Y2k Awareness High But More Work Needed

  • Maurice Williamson
Y2K

Every week should be considered Y2K week until clocks tick over to the new millenium, Minister responsible for Y2K Maurice Williamson said today.

He was referring to the beginning of APEC Y2K Week, aimed at enhancing understanding of the problem among APEC nations.

"The Government has been working on the problem since 1996 and awareness is well established in New Zealand. This has been further enhanced over the last six months with the establishment of the Y2K Readiness Commission," said Mr Williamson.

"Results of a recent public opinion survey conducted by the Commission showed that 96 percent of the population were now aware of the issue."

However, Mr Williamson said that although awareness was extremely important, businesses that had not already done so must now attack the problem.

He emphasised the importance of contingency planning, as the Y2K problem was not limited to fixing an organisation's own devices.

"Management of the supply chain and the development and testing of business continiuty measures must be addressed."

Mr Williamson said a number of recent initiatives would improve awareness further, including the Good Samaritan Legislation, expected to be passed on May 18.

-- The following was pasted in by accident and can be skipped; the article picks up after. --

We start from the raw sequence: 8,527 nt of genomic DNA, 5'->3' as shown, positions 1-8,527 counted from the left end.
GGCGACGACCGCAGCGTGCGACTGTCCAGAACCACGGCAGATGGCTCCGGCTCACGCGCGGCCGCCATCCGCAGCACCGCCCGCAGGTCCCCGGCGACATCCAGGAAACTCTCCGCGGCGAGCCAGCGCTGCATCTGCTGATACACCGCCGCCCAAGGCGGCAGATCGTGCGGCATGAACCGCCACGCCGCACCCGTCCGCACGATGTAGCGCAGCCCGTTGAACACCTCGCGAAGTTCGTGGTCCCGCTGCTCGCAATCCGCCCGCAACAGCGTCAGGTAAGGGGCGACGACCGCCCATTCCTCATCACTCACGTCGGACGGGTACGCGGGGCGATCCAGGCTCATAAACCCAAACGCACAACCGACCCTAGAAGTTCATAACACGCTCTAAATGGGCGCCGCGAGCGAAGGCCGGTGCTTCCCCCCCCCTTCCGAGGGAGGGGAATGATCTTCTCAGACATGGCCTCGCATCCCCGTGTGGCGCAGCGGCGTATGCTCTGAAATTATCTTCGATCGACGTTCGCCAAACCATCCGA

"This will increase the opportunity for organisations to share information without fear of legal liability and improve their ability to install contingency plans."

Mr Williamson said details of sector progress was published on the Readiness Commission's web site, which gave organisations and the public the opportunity to keep informed. The address is www.y2k.govt.nz

"We are determined to emphasise co-operation and disclosure so that all New Zealanders will understand how risks are being managed and what part they can play in the transition to the new millenium."

Mr Williamson said publication of such material was a positive incentive for organisations to make further progress and reassure the public that their interests are being taken seriously.

"This is akin to hanging out the dirty washing for all to see. Hopefully, over time, the public will see that this laundry is progressively becoming cleaner."

Mr Williamson was pleased that people understood the problem, but those who had not already done so must now take the necessary steps to address it.